Cable car to the top
Loving charismatic Cape Town & especially one of Cape Town’s most popular tourist attractions with approximately 800,000 people a year using the cableway. On the 29 December 2004 the cableway passed its 16 millionth visitor.
Loving charismatic Cape Town which lived up to what people had told me to expect, charismatic, colourful & spectacular. The city is dominated by the mystical Table mountain however the coastline & the V & A Waterfront have a huge amount of appeal also.
From the cable car
It’s a long way down, if you are afraid of heights you may find this ride a little challenging. 😳
Top of the mountain
Lots of thrill seekers actually climb to the top, I guess it also saves spending money on the cable car.
Downtown Cape Town from the mountain
Cape Town is such a windy city Table Mountain is often closed to tourists.
Signal Hill, or Lion’s Rump, is a landmark flat-topped hill located in Cape Town, next to Lion’s Head and Table Mountain. The hill was also known as “The Lion’s Flank”, a term now obsolete.
The sheltered bay of Hout Bay has a white sand beach, a popular attraction for tourists and locals alike. Hout Bay has one of the busiest fishing harbors in the Western Cape with and established tuna, snoek and crayfish industry. The harbor is home to the Hout Bay Yacht Club and several restaurants.
Coast near Hout Bay
Certainly the best way to get an appreciation of Cape Town is to ride the on & off bus, there are two routes, the red & the blue line. The blue is more interesting but does not include Table Mountain.
View from the bus
Cape Town has a beautiful coast line, one of the beaches however are clogged with seaweed which prevents swimming.
Some waterfront homes have a height restriction that does not let them build above street level giving unobstructed views from the road.
Green Point Lighthouse
If you were a Victorian-era sailor home from the sea in Cape Town, the Lighthouse Service beckoned. You learnt your new trade at the Green Point lighthouse, which was built in 1824. This lighthouse was designed and built by a German stone-dresser and architect called Herman Schutte. It was commissioned by the acting governor of the Cape, Sir Rufane Donkin, and building began in 1821. To receive my latest posts please follow me on Twitter Follow @David_Herd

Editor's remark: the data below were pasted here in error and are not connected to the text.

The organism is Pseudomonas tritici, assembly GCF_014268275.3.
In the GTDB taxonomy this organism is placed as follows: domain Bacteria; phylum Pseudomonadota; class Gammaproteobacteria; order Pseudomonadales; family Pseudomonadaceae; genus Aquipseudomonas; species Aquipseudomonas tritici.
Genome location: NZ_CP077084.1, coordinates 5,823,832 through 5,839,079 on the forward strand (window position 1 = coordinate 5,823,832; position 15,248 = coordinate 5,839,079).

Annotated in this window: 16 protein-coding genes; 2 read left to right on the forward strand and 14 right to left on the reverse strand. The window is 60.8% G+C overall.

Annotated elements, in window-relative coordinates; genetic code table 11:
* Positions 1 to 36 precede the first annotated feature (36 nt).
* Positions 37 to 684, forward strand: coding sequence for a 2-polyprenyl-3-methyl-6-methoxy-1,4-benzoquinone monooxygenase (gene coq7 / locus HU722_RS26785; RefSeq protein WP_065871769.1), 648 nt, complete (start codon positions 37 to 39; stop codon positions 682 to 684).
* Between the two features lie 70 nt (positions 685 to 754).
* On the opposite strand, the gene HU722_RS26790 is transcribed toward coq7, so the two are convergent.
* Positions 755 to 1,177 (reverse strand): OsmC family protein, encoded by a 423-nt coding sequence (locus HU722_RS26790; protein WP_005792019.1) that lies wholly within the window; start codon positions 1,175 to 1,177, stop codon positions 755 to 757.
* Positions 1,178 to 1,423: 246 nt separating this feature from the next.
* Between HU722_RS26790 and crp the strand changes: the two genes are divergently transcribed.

Camps Bay Cape Town
Camps Bay is an affluent suburb of Cape Town. In summer it attracts a large number of foreign visitors as well as South Africans looking for a beach holiday, there are lots of trendy restaurants opposite the beach.
Here is where I had lunch in Camps Bay.
For most of the 1800s Camps Bay was undeveloped. Lord Charles Somerset used the area for hunting and used the Roundhouse as his lodge. Kloof Road was built in 1848 and in 1884 Thomas Bain was commissioned to build a road from Sea Point to Camps Bay using convict labor. The road was completed in 1887 and named Victoria road to honor Queen Victoria’s jubilee in 1888. The road allowed people to cycle out to Camps Bay which had gained popularity as a picnic site. This led to the development, in 1901 of the Camps Bay tramway to bring people out for the day and with it the development of the tidal pools, the Rotunda (now the Bay Hotel) and a pavilion for concerts and shows. In 1913 Camps Bay was incorporated into Cape Town although it was still seen as a recreational area rather than a residential area.
The first residents of Camps Bay were the San (Hunter Gatherers) and the Goringqhaique, Khoi pastorates. When Jan van Riebeek established a refreshment station for the VOC (Dutch East India Company), the 12 Apostles were covered in forests with lion, leopard and antelope.
Camps Bay beach
Everywhere you look in Cape Town there is a stunning view. Please click on Google + to help my page ranking.
Table Mountain from the bus.
No matter where you go in Cape Town Table Mountain is nearly always in sight, it totally dominates the landscape.
Loving charismatic Cape Town
That’s all folks
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